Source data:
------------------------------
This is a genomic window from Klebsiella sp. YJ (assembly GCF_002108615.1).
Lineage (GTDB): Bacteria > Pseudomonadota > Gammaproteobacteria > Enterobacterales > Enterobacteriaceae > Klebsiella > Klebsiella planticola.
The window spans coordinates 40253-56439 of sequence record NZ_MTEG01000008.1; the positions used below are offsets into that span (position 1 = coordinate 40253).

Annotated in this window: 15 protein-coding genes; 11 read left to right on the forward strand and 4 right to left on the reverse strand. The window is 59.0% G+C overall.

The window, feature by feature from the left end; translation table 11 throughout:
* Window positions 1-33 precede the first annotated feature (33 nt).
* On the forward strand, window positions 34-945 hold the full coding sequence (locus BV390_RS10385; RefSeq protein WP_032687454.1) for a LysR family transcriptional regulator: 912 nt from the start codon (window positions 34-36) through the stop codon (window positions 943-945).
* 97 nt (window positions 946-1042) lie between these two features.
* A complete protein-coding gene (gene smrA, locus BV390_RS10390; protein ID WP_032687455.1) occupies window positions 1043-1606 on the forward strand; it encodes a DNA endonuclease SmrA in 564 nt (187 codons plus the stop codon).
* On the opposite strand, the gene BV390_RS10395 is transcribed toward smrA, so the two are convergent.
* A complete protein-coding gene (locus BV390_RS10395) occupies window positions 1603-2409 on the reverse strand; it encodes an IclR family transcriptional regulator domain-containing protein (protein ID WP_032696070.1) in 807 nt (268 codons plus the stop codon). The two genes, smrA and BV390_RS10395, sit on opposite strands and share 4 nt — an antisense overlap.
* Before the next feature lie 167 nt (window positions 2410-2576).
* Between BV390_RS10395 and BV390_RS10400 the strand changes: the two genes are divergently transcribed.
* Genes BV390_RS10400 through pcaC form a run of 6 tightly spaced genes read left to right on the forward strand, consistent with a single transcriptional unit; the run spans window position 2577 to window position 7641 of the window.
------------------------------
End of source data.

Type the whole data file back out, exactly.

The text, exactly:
This is a genomic window from Klebsiella sp. YJ (assembly GCF_002108615.1).
Lineage (GTDB): Bacteria > Pseudomonadota > Gammaproteobacteria > Enterobacterales > Enterobacteriaceae > Klebsiella > Klebsiella planticola.
The window spans coordinates 40253-56439 of sequence record NZ_MTEG01000008.1; the positions used below are offsets into that span (position 1 = coordinate 40253).

Annotated in this window: 15 protein-coding genes; 11 read left to right on the forward strand and 4 right to left on the reverse strand. The window is 59.0% G+C overall.

The window, feature by feature from the left end; translation table 11 throughout:
* Window positions 1-33 precede the first annotated feature (33 nt).
* On the forward strand, window positions 34-945 hold the full coding sequence (locus BV390_RS10385; RefSeq protein WP_032687454.1) for a LysR family transcriptional regulator: 912 nt from the start codon (window positions 34-36) through the stop codon (window positions 943-945).
* 97 nt (window positions 946-1042) lie between these two features.
* A complete protein-coding gene (gene smrA, locus BV390_RS10390; protein ID WP_032687455.1) occupies window positions 1043-1606 on the forward strand; it encodes a DNA endonuclease SmrA in 564 nt (187 codons plus the stop codon).
* On the opposite strand, the gene BV390_RS10395 is transcribed toward smrA, so the two are convergent.
* A complete protein-coding gene (locus BV390_RS10395) occupies window positions 1603-2409 on the reverse strand; it encodes an IclR family transcriptional regulator domain-containing protein (protein ID WP_032696070.1) in 807 nt (268 codons plus the stop codon). The two genes, smrA and BV390_RS10395, sit on opposite strands and share 4 nt — an antisense overlap.
* Before the next feature lie 167 nt (window positions 2410-2576).
* Between BV390_RS10395 and BV390_RS10400 the strand changes: the two genes are divergently transcribed.
* Genes BV390_RS10400 through pcaC form a run of 6 tightly spaced genes read left to right on the forward strand, consistent with a single transcriptional unit; the run spans window position 2577 to window position 7641 of the window.